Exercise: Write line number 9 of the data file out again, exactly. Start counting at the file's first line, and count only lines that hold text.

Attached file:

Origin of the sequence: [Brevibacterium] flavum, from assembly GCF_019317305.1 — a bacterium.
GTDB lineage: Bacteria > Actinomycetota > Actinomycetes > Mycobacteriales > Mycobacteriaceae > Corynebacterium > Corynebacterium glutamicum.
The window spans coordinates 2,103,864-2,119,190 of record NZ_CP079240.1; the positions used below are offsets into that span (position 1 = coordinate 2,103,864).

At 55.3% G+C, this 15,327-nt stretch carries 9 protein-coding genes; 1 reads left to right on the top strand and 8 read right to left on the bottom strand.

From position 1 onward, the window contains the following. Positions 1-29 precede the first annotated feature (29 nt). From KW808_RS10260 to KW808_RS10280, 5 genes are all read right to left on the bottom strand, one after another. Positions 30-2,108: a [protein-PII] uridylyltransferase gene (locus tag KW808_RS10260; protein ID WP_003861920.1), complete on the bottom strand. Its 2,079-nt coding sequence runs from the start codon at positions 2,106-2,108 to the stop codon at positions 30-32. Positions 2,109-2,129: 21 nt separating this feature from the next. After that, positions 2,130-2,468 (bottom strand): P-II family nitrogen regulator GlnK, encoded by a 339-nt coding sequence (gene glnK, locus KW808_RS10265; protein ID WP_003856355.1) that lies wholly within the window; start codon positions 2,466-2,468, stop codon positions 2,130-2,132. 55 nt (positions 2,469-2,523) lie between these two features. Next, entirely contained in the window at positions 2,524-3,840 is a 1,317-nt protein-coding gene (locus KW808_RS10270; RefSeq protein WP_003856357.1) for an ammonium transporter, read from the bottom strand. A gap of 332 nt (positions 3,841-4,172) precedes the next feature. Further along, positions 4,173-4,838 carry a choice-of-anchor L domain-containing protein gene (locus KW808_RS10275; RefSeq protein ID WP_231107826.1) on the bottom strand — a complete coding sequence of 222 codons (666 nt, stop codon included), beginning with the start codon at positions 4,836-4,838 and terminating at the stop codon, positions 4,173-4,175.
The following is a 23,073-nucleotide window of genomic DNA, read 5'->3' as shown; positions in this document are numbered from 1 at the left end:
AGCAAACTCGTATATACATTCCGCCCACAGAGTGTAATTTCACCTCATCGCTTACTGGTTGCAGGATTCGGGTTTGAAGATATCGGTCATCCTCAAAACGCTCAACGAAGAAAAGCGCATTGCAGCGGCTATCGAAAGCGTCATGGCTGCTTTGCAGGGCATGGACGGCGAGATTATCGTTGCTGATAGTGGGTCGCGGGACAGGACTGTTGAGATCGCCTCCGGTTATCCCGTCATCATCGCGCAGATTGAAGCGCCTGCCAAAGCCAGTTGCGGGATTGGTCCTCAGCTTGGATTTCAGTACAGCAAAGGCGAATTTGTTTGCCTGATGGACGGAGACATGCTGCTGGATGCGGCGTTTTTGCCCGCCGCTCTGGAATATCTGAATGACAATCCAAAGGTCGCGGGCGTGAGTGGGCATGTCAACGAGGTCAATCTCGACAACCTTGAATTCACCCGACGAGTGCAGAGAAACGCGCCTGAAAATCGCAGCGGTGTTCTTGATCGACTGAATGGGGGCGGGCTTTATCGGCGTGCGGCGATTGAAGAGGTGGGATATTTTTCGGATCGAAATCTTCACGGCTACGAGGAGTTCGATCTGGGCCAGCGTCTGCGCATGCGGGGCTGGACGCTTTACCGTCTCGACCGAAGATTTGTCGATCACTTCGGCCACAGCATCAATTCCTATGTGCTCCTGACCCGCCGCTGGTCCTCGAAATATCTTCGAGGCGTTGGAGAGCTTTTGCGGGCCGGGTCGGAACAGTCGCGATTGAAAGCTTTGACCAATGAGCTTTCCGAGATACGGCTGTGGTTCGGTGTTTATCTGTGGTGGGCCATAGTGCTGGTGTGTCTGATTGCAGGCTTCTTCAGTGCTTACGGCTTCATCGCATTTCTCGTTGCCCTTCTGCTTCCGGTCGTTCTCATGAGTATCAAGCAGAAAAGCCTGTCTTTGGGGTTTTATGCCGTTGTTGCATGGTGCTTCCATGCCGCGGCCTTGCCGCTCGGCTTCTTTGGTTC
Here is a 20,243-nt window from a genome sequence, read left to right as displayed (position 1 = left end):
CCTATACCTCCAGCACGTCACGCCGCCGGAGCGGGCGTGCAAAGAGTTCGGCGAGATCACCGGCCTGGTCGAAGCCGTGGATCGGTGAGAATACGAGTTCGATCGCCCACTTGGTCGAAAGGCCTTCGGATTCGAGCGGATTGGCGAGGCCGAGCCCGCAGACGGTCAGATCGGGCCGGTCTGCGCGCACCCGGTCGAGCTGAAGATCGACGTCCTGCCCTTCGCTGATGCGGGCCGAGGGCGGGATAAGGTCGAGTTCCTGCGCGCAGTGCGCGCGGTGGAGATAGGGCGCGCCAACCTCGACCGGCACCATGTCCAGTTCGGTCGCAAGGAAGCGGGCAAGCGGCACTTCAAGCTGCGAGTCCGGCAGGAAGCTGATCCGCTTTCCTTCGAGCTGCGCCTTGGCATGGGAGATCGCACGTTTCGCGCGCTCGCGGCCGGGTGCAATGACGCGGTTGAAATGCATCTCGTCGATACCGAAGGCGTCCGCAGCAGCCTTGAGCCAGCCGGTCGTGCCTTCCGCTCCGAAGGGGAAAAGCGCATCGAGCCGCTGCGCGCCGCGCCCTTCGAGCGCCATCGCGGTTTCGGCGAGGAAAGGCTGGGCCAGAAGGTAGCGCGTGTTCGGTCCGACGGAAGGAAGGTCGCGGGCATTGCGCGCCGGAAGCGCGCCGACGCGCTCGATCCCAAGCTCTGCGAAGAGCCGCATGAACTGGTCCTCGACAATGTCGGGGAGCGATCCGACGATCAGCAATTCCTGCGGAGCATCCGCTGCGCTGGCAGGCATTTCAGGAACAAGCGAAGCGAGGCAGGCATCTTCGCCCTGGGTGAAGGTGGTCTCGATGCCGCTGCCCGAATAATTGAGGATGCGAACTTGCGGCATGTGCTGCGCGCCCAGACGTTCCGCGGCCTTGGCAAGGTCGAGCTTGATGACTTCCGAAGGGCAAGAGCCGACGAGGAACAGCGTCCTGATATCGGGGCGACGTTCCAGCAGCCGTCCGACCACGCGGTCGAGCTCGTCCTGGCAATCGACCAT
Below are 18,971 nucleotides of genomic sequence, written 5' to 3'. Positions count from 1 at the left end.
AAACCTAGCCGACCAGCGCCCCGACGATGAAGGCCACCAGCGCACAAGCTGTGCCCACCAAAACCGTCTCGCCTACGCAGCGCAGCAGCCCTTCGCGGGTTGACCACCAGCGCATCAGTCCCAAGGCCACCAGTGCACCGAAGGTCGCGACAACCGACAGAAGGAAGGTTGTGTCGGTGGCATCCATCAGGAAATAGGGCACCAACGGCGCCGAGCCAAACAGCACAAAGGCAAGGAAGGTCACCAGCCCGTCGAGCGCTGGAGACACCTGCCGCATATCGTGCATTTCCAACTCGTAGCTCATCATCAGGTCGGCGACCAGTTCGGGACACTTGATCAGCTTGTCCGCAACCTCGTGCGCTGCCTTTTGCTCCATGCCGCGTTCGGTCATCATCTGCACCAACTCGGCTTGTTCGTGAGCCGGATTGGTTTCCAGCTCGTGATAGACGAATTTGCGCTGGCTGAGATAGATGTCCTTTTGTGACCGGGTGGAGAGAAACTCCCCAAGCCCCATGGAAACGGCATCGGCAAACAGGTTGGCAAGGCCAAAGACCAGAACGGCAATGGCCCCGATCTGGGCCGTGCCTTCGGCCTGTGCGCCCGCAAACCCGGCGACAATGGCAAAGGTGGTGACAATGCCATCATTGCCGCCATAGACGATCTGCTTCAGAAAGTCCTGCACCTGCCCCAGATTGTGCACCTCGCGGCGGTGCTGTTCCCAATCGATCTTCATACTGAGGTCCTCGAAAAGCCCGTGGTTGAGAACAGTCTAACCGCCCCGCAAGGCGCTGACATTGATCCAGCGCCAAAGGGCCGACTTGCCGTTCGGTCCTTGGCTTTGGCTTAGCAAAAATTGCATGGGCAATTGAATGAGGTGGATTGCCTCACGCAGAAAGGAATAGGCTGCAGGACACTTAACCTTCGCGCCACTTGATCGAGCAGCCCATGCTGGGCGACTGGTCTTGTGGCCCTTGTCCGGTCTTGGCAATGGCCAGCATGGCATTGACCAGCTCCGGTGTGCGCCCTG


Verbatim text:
CCTATACCTCCAGCACGTCACGCCGCCGGAGCGGGCGTGCAAAGAGTTCGGCGAGATCACCGGCCTGGTCGAAGCCGTGGATCGGTGAGAATACGAGTTCGATCGCCCACTTGGTCGAAAGGCCTTCGGATTCGAGCGGATTGGCGAGGCCGAGCCCGCAGACGGTCAGATCGGGCCGGTCTGCGCGCACCCGGTCGAGCTGAAGATCGACGTCCTGCCCTTCGCTGATGCGGGCCGAGGGCGGGATAAGGTCGAGTTCCTGCGCGCAGTGCGCGCGGTGGAGATAGGGCGCGCCAACCTCGACCGGCACCATGTCCAGTTCGGTCGCAAGGAAGCGGGCAAGCGGCACTTCAAGCTGCGAGTCCGGCAGGAAGCTGATCCGCTTTCCTTCGAGCTGCGCCTTGGCATGGGAGATCGCACGTTTCGCGCGCTCGCGGCCGGGTGCAATGACGCGGTTGAAATGCATCTCGTCGATACCGAAGGCGTCCGCAGCAGCCTTGAGCCAGCCGGTCGTGCCTTCCGCTCCGAAGGGGAAAAGCGCATCGAGCCGCTGCGCGCCGCGCCCTTCGAGCGCCATCGCGGTTTCGGCGAGGAAAGGCTGGGCCAGAAGGTAGCGCGTGTTCGGTCCGACGGAAGGAAGGTCGCGGGCATTGCGCGCCGGAAGCGCGCCGACGCGCTCGATCCCAAGCTCTGCGAAGAGCCGCATGAACTGGTCCTCGACAATGTCGGGGAGCGATCCGACGATCAGCAATTCCTGCGGAGCATCCGCTGCGCTGGCAGGCATTTCAGGAACAAGCGAAGCGAGGCAGGCATCTTCGCCCTGGGTGAAGGTGGTCTCGATGCCGCTGCCCGAATAATTGAGGATGCGAACTTGCGGCATGTGCTGCGCGCCCAGACGTTCCGCGGCCTTGGCAAGGTCGAGCTTGATGACTTCCGAAGGGCAAGAGCCGACGAGGAACAGCGTCCTGATATCGGGGCGACGTTCCAGCAGCCGTCCGACCACGCGGTCGAGCTCGTCCTGGCAATCGACCAT